I was recently diagnosed with Addison’s Disease, an autoimmune deficiency when the adrenal glands don’t produce enough cortisol. You probably have never heard of that because it is a rare condition affecting about 1-5 in 100 000. The past six months have been unlike the previous six, and the six before that that. My life became a little unfamiliar as my usual energetic and active self struggled at times to climb a set of stairs or stand to prepare a meal. Your adrenal glands give you the boost of adrenaline you need to get out of bed in the mornings and to recover from minor things like falling or tripping. During my illness, I often felt quite dizzy, almost to the point of fainting, just rising from a chair. More serious are the implications on your flight or fight response. If I were to fall and break a bone, for example, or get in a car accident, or need the superhuman strength to lift something or run from danger because my life depended on it, my adrenal glands no longer automatically give me the adrenaline for that. As a result, in such a situation I could experience an adrenal crisis which can be fatal if my condition remained untreated.
I am now medicated on a low dose steroid that I will take daily for the rest of my life. I have to wear a medic alert bracelet so paramedics would know to give me an immediate injection of hydrocortisone in the event I am unconscious or unable to communicate after a traumatic occurrence. I also carry my own injection. Unlike an EpiPen, I would have to insert the syringe in a little vile of clear fluid and inject it intramuscularly into my thigh if I were to get injured or experience any kind of trauma. If I get sick to the point of vomiting or diarrhea I have to go the nearest ER and receive my medication intravenously. Needless to say, I have learned a lot about why our adrenal glands are so darned important.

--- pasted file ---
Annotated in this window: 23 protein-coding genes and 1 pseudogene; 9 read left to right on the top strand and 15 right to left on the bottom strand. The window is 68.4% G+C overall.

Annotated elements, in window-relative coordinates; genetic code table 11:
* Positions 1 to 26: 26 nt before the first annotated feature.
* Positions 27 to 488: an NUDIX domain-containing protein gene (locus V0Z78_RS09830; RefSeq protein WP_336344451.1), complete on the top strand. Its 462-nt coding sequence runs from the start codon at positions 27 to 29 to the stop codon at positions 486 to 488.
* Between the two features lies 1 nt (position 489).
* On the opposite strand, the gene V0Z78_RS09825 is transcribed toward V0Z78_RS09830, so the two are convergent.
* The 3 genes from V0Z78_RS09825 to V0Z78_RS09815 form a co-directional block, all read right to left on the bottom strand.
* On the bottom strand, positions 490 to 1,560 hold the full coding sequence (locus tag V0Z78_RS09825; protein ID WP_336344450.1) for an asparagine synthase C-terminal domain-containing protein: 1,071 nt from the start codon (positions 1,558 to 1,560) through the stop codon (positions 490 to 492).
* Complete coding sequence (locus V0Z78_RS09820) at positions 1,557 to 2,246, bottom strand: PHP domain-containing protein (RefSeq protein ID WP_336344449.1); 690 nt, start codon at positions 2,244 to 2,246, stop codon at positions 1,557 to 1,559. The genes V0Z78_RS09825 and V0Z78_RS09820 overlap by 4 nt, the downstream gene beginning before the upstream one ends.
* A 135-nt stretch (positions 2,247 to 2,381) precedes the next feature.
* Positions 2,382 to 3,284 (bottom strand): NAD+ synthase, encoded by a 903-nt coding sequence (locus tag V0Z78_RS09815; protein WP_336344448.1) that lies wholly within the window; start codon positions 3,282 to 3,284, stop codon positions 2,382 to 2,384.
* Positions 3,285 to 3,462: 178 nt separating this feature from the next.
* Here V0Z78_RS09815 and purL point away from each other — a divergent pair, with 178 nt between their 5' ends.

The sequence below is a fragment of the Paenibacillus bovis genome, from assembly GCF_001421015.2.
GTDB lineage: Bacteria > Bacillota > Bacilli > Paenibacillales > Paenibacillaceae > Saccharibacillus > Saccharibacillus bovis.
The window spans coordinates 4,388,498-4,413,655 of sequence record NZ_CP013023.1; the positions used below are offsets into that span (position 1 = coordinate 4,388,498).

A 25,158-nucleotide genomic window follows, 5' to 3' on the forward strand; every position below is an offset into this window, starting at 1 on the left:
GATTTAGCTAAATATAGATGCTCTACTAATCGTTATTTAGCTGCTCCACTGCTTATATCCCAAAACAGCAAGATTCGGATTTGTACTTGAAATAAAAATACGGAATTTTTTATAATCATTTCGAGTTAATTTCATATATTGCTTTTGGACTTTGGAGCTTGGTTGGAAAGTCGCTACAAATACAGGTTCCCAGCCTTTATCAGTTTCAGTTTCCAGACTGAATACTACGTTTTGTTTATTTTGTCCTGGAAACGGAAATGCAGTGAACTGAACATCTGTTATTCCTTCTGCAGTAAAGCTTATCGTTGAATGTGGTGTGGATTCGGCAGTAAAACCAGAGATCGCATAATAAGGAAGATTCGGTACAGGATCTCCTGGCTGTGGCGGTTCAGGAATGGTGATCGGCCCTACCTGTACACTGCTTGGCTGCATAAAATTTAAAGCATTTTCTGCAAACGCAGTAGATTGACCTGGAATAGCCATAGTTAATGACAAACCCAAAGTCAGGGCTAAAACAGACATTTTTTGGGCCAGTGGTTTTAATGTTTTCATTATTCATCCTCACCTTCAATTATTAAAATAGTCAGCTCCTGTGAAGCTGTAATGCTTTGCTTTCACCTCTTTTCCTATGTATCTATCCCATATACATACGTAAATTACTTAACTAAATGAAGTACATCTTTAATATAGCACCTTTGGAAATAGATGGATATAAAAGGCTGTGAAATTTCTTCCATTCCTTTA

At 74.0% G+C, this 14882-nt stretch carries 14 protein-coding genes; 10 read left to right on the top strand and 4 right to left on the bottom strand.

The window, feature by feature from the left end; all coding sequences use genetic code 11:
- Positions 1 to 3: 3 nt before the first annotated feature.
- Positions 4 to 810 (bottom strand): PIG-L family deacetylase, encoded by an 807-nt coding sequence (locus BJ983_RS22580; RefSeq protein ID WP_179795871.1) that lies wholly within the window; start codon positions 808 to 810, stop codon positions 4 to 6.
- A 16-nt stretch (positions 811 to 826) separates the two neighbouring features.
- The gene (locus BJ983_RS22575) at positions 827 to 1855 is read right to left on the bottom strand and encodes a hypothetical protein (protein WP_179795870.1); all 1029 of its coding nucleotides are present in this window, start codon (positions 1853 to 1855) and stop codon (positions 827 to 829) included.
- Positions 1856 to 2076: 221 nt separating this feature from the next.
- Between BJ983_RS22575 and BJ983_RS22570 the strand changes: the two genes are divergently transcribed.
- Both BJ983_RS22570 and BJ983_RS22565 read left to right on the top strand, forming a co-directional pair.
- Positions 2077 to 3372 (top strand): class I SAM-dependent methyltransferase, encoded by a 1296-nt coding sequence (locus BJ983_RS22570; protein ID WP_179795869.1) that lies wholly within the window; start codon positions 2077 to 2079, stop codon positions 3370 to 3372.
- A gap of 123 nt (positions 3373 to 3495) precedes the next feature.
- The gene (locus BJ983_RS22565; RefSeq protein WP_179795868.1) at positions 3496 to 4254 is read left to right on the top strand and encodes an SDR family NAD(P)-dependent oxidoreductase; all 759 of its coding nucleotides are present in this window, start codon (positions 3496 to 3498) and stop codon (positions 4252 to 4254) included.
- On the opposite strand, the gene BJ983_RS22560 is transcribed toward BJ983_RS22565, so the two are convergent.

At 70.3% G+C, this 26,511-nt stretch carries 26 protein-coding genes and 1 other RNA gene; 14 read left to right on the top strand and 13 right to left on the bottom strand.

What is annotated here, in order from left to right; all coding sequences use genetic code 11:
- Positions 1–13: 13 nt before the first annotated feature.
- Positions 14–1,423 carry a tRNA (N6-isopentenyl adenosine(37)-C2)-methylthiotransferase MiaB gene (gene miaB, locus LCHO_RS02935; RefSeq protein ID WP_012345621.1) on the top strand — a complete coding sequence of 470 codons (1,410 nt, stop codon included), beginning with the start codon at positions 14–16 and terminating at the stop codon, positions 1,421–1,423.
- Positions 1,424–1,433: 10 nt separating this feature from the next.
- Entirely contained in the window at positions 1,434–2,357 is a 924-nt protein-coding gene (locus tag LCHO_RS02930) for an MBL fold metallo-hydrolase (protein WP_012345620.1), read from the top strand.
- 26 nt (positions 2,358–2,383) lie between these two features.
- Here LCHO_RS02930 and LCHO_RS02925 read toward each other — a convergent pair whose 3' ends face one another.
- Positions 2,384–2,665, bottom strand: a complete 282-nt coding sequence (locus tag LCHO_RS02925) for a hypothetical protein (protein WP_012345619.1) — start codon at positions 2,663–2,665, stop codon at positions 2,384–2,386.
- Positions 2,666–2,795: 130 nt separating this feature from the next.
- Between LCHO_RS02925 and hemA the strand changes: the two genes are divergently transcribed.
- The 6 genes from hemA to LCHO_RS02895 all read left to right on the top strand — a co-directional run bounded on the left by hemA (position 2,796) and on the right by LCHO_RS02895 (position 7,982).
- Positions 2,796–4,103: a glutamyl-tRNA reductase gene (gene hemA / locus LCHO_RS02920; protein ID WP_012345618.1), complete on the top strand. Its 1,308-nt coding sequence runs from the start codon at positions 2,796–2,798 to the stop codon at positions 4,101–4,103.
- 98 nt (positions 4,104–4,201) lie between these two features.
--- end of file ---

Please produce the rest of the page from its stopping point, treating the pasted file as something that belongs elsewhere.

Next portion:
Luckily, my condition is treatable and surprisingly, the meds worked almost immediately. Within a day or two I felt I could get through the day and not feel like I needed to rest. I could plan to go out in the evening without cancelling due to extreme fatigue. It’s like I am getting my life back!
That's the sound that sentence elicits in my head. Let me repeat. Ready?
It’s like I am getting my life back! (replay needle scratch)
I said it on two occasions during this ordeal, mainly because I have heard it said in similar situations and thought that was what you are supposed to say when your day-to-day life is altered. Each time I said it something felt wrong or untrue. Those words simply do not resonate with me at all.
“I want to get my life back.” “It’s like I am getting my life back!”
That completely discredits the past six months of my life. It makes them not matter. It implies that whatever I have been doing I might as well stop now because, damn it, I have my life back. Except for one very important detail…I never lost it.